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Pregnancy tracking app raises questions about privacy

Diana Diller, 39, an event planner, shows Ovia at her home in Los Angeles. Diller used the app to track her pregnancy, as did her employer, who paid to gain access to the intimate details of its workers' personal lives. MUST CREDIT: Photo for The Washington Post by Philip Cheung
Philip Cheung for The Washington Post
Diana Diller, 39, an event planner, used Ovia at her home in Los Angeles.

Most women don’t tell their bosses when they’re trying to conceive. But what if an app did it for them? 

Questions about such menstrual monitoring arose this week in relation to Ovia Health, a Boston-based maker of fertility, pregnancy, and parenting-tracking apps, and the data that it has been offering employers through partnerships with health insurance providers.

For the past several years, Ovia has partnered with insurers to offer its apps as a benefit to employees. But a report in the Washington Post this week found that employers can access data about their employees through those insurance partnerships.

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Paris Wallace, Ovia’s cofounder and chief executive, said that the company provides the highest level of privacy controls over its data, which is both HIPAA and Hitrust certified. 

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“We don’t share anyone’s individual-level data,” he said. “We share aggregated data with employers,” in order to prove how enrolled and engaged users are, and how effective the apps can be in improving health outcomes. 

But Lalana Kagal, a principal researcher at MIT’s Computer Science and Artificial Intelligence Lab, said that aggregating data “doesn’t guarantee privacy.”

“It’s unclear to me why employers who are not health care providers should get access to that data,” she said.

When a staffer signs up to use an Ovia app, information from the company’s insurer is filtered through it, suggesting services, such as acupuncture or a labor preparation class, that are covered by insurance.

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Unlike the company’s general consumer apps, these employer-hosted apps also allow for nurse coaches to monitor a user’s inputs and identify potential health concerns such as preeclampsia. Ovia’s pitch to insurers has been that, by providing companies with apps that help women track their health, they could prevent expensive health care costs down the line.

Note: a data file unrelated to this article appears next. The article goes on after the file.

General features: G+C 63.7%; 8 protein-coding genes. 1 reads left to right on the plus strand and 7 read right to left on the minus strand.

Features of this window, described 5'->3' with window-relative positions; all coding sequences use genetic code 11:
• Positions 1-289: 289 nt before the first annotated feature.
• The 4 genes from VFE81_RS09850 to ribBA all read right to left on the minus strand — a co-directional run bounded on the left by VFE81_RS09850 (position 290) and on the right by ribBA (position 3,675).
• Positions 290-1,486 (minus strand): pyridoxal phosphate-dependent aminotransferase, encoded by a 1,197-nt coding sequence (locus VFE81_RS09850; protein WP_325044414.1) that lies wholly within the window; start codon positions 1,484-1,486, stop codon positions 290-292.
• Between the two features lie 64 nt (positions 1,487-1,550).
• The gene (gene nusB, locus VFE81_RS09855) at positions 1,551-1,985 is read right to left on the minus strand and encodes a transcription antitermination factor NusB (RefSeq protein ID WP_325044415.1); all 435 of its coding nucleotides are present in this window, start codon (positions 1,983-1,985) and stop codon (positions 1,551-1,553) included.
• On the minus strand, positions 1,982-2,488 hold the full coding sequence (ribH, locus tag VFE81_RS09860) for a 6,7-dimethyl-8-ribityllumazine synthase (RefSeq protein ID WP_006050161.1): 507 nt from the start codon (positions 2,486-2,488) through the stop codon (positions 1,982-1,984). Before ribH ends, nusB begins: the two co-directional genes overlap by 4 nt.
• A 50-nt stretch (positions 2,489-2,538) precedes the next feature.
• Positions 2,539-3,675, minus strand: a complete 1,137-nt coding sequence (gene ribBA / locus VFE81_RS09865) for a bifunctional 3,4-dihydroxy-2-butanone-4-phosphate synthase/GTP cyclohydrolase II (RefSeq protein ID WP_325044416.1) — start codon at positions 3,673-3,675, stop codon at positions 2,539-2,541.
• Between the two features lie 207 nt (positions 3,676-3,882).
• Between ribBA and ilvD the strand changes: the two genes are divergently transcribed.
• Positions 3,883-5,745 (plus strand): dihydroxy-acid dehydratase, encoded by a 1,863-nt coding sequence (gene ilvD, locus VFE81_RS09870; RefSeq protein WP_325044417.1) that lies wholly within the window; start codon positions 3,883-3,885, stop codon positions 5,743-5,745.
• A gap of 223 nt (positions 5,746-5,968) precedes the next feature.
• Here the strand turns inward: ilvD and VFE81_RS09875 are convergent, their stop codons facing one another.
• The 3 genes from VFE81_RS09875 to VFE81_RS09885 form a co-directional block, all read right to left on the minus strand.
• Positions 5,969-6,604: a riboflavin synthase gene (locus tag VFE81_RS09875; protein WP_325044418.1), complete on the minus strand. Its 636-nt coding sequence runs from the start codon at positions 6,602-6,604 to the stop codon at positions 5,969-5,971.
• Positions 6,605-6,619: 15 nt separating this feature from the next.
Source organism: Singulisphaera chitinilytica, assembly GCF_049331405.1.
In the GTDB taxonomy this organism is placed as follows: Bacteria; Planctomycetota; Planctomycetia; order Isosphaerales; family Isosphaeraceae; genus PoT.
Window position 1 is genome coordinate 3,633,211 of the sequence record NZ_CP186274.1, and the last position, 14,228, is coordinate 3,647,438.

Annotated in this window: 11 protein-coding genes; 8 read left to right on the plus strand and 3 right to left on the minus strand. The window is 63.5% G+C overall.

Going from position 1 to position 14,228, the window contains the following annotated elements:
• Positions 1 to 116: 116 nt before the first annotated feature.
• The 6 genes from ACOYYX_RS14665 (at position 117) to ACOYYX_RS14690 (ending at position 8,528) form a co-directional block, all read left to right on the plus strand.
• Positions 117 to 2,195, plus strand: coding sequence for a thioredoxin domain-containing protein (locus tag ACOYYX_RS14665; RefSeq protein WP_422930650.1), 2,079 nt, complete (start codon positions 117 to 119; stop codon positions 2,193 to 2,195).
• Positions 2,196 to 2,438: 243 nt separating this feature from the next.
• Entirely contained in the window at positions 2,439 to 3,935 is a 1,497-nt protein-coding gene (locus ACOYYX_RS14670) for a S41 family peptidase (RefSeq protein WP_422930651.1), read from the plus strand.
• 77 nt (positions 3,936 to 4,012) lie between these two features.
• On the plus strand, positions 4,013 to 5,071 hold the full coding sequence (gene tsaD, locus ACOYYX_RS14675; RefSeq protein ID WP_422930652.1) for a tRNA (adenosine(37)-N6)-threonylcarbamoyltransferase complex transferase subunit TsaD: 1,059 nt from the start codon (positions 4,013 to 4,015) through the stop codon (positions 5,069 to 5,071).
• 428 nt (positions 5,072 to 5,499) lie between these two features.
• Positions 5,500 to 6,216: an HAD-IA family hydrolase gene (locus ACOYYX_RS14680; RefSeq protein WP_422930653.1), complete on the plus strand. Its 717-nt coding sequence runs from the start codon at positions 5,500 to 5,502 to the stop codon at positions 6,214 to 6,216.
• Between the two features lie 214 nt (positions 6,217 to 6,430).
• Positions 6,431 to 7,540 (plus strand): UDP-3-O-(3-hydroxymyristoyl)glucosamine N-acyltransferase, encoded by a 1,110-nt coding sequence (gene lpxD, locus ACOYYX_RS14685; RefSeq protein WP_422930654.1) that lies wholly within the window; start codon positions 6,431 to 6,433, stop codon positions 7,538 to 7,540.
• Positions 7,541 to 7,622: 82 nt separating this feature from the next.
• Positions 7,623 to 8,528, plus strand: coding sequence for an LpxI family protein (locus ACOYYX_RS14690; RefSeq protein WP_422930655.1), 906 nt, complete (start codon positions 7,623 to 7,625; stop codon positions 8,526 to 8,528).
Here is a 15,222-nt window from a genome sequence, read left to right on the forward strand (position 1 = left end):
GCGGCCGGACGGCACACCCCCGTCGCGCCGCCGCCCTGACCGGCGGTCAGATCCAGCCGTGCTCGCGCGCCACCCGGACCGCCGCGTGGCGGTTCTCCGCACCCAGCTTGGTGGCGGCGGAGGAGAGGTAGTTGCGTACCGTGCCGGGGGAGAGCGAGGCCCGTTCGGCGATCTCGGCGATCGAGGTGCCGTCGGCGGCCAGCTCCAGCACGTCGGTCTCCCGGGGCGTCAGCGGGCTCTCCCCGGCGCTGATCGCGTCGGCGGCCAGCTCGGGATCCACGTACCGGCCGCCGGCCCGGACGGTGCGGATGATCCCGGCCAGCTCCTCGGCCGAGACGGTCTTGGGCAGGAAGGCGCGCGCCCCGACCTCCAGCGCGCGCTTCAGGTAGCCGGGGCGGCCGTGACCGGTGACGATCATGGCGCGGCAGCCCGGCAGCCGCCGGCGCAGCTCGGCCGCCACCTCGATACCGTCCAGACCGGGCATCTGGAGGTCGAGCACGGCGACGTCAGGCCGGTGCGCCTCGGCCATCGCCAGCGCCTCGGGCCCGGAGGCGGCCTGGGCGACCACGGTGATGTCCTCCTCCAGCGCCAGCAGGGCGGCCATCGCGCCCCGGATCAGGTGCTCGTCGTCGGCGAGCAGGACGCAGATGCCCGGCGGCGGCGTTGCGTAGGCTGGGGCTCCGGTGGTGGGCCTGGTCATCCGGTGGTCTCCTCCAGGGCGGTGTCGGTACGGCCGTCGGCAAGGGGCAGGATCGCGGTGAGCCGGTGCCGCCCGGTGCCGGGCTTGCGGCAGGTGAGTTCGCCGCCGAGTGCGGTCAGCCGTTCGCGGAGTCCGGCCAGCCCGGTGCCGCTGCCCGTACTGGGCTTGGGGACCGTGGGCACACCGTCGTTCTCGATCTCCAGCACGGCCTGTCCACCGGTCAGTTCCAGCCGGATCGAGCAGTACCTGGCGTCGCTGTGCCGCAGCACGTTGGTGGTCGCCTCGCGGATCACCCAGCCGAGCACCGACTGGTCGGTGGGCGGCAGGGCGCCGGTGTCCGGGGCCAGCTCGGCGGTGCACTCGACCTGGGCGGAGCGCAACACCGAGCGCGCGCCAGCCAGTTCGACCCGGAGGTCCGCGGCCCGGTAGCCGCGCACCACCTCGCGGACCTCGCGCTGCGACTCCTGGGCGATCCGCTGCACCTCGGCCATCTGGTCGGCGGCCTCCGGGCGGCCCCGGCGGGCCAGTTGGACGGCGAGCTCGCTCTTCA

But the Post report detailed some of the information employers can access through those insurance partnerships.

According to the Post, an employer can look at aggregate data to see how many employees using the apps faced high-risk births or pregnancies. They also could ascertain the top questions users were researching, and how soon new mothers planned to return to work. 

Privacy and health advocates decried those findings, saying that companies could use such information to raise the cost of insurance or cut high-cost health care benefits. And many said that even if the app provided aggregated data, there could be ways to cross-reference it and identify users, opening them up to privacy breaches or discrimination.

But Kaite Rosa of Southborough, who used a free consumer version of the fertility app in 2017, said the blowback is sensationalist.

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“Employers only get an aggregate of the data, which the Post mentions briefly,” said Rosa, who previously worked for a health tech company that sold to employers, in a Facebook message. “They cannot drill into the data, because that’s against HIPAA.”

Wallace, Ovia’s CEO, said the app has benefited women — at home and at work.

He said 30 percent of infertile members were able to conceive naturally after using the app, and there were 30 percent reductions in pre-term births because the app helped identify risks and engage patients in interventions.

Forty percent of pregnant women in the United States use Ovia, he added, and some 5 million women have conceived using its fertility platform. That adds up to a significant health benefit for the country, he said, at a time when there is growing concern about maternal health and infant mortality.

Wallace said companies can get weekly reports about how the apps are used, but most companies’ human resource departments engage with Ovia on a quarterly basis to learn how the app is serving staffers.

“We’re not telling people how many people are ovulating or who’s having sex, that’s outrageous and not true,” Wallace said. “We would never do that.”

But Helen Nissenbaum, an information science professor at Cornell Tech, said that until such tracking apps are regulated by the government, there are far too many opportunities for employees’ data to be compromised. 

“It’s kind of one of these devil’s bargains,” she said. Companies offer wellness apps as a way to help employees and cut insurance costs. “But on the other side, what’s happening is your employers now have a window into your life.”

Janelle Nanos can be reached at janelle.nanos@globe.com. Follow her on Twitter @janellenanos.